Pine Grosbeak: A High Elevation Bird

By Dave Hanks

I really wanted a Pine Grosbeak photo, and we had traveled a long ways to get it. There they were, right at my feet – but, too close to focus. Then, with a start, they were all gone. Have you ever seen a grown man cry – well, almost. I had waited and waited for this, and they had come and gone and not a single picture taken!

This is a bird of Canada’s boreal forests. It also inhabits the high elevations of our mountains. The best place to search for them is high up the mountain close to the tree line. They only migrate a short distance south, or down the mountains, and only when winter is especially bitter. They require plenty of water every day but are willing to consume snow if necessary.

This beautiful, (8-10 inch) chunky bird really stands out against a snowy backdrop. The male has a bright red head, back, and chest. This makes a pleasing contrast with its silver sides, black tail, and black wings that are splotched with white. The female is yellow/olive - instead of the red of her mate.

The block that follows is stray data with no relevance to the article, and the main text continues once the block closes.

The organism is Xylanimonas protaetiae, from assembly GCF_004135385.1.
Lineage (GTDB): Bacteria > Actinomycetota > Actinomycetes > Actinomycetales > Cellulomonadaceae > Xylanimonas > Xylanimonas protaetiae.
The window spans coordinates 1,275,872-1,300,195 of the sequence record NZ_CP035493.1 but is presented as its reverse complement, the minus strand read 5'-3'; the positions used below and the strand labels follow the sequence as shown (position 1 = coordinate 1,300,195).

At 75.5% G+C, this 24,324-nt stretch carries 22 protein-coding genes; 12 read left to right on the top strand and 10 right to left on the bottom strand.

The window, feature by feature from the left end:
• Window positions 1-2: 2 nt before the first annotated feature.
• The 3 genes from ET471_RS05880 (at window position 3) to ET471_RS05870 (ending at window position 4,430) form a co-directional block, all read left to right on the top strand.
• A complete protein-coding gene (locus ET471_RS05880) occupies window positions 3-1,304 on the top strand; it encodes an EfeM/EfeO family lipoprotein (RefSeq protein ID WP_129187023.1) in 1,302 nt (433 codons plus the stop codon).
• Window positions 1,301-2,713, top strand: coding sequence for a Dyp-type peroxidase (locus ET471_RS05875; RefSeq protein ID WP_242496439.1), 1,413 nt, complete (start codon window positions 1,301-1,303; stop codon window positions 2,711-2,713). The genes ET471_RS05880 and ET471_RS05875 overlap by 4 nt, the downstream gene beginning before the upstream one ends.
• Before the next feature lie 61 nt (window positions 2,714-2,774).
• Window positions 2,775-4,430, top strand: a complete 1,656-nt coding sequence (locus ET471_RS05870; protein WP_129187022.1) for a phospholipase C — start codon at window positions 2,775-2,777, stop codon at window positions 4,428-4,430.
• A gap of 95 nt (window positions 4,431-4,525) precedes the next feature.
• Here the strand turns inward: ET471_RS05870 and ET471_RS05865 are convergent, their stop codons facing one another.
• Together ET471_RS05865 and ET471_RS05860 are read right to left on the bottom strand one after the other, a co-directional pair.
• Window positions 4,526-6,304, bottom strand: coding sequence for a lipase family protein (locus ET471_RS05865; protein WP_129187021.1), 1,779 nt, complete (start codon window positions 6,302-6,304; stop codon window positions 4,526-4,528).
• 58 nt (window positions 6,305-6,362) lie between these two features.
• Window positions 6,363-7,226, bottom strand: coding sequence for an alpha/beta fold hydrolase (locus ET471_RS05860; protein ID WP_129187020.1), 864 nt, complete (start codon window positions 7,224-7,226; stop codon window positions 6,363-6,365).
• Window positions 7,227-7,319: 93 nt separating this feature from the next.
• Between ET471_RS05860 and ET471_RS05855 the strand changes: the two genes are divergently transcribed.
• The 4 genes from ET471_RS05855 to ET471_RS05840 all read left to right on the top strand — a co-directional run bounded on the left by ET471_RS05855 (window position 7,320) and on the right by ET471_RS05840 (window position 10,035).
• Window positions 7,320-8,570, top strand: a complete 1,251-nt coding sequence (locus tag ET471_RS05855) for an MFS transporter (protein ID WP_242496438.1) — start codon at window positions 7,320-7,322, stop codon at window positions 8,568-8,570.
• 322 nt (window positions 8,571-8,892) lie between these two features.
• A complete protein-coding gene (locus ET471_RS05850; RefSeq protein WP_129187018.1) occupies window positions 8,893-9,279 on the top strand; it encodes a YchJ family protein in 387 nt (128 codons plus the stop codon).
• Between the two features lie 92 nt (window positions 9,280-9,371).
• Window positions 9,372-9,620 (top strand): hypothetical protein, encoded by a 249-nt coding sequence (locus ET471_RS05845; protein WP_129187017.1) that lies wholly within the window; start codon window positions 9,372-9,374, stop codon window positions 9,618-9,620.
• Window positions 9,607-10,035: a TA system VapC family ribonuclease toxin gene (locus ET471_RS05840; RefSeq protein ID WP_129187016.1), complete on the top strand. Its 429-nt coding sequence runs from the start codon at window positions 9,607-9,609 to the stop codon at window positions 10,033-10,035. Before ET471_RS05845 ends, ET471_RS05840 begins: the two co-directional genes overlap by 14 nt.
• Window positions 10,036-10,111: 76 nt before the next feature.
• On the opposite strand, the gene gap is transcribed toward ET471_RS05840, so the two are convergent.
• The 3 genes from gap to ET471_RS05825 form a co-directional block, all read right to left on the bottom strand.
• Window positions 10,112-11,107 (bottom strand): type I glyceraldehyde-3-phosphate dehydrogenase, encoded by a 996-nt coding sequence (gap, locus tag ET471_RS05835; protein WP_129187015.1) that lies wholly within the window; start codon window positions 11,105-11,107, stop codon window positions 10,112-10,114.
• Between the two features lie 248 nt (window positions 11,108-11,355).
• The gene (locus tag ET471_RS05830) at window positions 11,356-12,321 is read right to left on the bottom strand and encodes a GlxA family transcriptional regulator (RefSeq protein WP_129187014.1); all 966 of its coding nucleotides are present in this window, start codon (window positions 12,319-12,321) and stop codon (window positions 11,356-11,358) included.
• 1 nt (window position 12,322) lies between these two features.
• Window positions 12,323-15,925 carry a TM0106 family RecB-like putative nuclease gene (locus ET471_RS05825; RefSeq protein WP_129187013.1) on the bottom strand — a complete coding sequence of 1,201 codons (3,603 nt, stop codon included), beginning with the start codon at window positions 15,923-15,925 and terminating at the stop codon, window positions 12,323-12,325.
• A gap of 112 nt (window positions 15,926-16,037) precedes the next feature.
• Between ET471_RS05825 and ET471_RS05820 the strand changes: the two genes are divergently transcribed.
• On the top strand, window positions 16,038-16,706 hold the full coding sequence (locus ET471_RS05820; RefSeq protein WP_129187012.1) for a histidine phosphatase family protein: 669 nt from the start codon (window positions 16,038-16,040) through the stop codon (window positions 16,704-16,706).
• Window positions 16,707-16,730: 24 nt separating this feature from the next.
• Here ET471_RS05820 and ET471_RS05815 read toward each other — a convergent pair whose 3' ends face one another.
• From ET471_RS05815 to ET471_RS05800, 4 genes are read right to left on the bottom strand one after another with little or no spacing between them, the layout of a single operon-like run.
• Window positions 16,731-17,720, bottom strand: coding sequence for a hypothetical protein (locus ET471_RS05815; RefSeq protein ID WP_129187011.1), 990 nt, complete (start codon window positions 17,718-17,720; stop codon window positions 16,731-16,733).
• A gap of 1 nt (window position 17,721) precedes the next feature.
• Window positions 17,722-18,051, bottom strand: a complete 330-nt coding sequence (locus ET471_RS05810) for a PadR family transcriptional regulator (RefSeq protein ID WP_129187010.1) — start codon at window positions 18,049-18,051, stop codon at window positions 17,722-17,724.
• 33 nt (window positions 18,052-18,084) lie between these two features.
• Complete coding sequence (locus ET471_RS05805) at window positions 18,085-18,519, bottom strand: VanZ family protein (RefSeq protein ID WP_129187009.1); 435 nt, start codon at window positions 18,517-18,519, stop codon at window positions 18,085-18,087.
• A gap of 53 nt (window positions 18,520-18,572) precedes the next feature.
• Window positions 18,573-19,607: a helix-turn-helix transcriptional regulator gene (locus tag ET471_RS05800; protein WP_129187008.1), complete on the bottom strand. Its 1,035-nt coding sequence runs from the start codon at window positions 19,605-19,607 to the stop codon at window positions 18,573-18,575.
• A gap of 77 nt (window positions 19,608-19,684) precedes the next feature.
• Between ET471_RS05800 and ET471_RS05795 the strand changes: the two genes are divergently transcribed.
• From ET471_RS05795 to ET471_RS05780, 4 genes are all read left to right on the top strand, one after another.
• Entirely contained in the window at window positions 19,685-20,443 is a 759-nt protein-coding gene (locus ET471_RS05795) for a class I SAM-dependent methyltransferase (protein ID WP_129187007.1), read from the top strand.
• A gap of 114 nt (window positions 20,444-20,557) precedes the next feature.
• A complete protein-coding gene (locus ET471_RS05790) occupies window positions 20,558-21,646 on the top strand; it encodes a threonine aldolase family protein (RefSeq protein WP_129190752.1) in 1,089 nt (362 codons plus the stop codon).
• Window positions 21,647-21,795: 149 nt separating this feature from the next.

The Pine Grosbeak’s diet is almost totally seeds, buds, fruits, and nuts – although they will feed insects to their young. They also develop a pouch on the floor of their mouth to carry food to the nestlings. In winter, a flock will remain in a single tree until all fruit is consumed.

After failures in the Colorado passes, I finally got my photo in the Snowy Mountains, south of Laramie, Wyoming! We were also lucky to see a pair at Lake Cleveland during one July camping trip. There is a snow-melt pond by the first campsites. It had almost evaporated when we arrived. I saw birds greedily coming to drink, bathe, and eat the tadpoles. I put a stick in the middle and sat in a camp chair and waited. My wife couldn’t believe me when I returned to the camper and reported that I had just photographed Pine Grosbeak.

I search for this bird up in the Krumholtz -

Up where the trees are stunted and bent.

Its plump body, dressed in silver and red,

Makes for a quest well spent!

(A Snowy Mountain treat)